Mark Murphy Pilot photo/Courtesy Vocations Office
Home Parish: St. Malachy, Burlington.Seminary: St. Johnís Seminary.High School: Burlington High School.
What would you say to a high school student who feels he may have a vocation?
I would tell a high school student who feels that he may have a vocation to pray about it. I would tell him to ask the Holy Spirit to guide him in discerning Godís call in his life. I would also tell him to know that although it may be hard to hear the Lordís call and have the courage to respond to it, once you do respond the Lord will give you all the grace you need to follow him.
Can you give some practical suggestions which will help a high school student to discern a call to priesthood?
I would suggest that a high school student talk to his parish priest about his interest in the priesthood. I would also tell him to contact one of the vocation directors about his interest. These priests will be able to guide and help him in his discernment of the priesthood.
What first awakened in you the realization that God might be calling you to the priesthood?
I first began to think about the priesthood when I was a sophomore in high school. On the day I was confirmed, the bishop asked all of the male confirmation candidates to think about the priesthood. Right after the bishop said this, it was like a light switch went on in my head. I had never thought about the priesthood prior to the bishop saying this, but I suddenly felt like it might be something the Lord is calling me to.
What were the initial excitements and hopes as you began to think more deeply about your vocation?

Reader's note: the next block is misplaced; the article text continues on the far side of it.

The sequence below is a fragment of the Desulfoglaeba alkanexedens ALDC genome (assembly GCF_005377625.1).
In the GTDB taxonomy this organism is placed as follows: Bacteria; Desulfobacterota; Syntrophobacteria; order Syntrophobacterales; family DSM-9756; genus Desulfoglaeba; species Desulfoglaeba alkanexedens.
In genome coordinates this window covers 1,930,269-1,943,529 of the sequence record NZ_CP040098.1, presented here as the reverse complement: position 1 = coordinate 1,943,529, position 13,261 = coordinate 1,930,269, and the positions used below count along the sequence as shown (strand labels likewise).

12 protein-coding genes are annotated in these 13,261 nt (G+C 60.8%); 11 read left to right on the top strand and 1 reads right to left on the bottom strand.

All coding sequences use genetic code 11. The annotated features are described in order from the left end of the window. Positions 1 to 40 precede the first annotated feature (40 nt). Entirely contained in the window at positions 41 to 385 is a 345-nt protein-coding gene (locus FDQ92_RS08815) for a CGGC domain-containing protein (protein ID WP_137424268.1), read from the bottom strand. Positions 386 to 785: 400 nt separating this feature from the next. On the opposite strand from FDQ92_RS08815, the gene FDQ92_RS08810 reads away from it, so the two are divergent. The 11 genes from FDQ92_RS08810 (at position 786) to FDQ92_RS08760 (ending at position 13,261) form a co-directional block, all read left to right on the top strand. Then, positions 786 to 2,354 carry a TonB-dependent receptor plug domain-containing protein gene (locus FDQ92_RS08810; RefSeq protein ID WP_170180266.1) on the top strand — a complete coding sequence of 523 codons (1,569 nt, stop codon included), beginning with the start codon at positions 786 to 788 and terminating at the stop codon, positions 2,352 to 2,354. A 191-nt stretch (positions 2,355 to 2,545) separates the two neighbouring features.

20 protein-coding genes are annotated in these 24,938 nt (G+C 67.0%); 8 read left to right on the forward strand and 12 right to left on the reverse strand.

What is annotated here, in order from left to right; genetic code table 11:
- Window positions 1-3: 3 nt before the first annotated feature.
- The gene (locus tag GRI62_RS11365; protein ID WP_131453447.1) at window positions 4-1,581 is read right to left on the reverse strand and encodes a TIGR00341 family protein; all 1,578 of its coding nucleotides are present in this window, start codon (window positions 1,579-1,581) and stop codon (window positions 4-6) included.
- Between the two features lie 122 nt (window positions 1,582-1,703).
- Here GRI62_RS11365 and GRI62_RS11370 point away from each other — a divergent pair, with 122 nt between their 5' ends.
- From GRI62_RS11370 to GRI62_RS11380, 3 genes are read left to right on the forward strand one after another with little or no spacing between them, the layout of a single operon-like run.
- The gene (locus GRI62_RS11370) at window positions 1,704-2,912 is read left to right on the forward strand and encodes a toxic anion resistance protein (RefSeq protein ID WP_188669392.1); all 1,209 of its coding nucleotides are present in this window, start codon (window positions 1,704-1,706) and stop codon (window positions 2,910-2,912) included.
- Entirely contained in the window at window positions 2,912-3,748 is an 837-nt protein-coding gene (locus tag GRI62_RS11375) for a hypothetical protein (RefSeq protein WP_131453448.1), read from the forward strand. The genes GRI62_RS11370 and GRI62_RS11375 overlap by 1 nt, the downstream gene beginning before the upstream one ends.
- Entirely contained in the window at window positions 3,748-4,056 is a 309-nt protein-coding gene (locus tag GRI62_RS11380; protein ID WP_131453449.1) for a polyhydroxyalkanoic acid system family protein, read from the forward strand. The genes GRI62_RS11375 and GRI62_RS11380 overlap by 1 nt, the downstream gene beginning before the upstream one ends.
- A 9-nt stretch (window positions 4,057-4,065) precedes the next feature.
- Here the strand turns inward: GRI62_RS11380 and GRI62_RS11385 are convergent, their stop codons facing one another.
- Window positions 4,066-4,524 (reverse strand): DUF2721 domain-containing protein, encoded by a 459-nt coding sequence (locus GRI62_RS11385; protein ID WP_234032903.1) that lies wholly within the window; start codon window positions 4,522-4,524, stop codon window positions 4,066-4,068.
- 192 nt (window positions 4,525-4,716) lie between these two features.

My initial excitements and hopes as I began to think more deeply about my vocation was basically the awesome possibility that God might be calling me to do something extraordinary. It was exciting to think that God might be calling me to do what a priest does: change bread and wine and turn it into the body and blood of Christ at Mass.
Anything you want to add?
I would just add that it is extremely important for all Catholics, and especially priests, to continually invite young men to consider the priesthood. Having finished my third year in the seminary and having met seminarians from all over the country, I have found that most vocations come from someone inviting a young man to consider the priesthood. This invitation could be the spark that helps a young man come see that the Lord might be calling him.
The Pilot, in cooperation with the Office of Vocations, is publishing a series of brief profiles of the men preparing for the priesthood in the Archdiocese of Boston. For other profiles or if you think God may be calling you to a vocation to the priesthood or religious life, visit the Vocations Office Web site at www.VocationsBoston.org.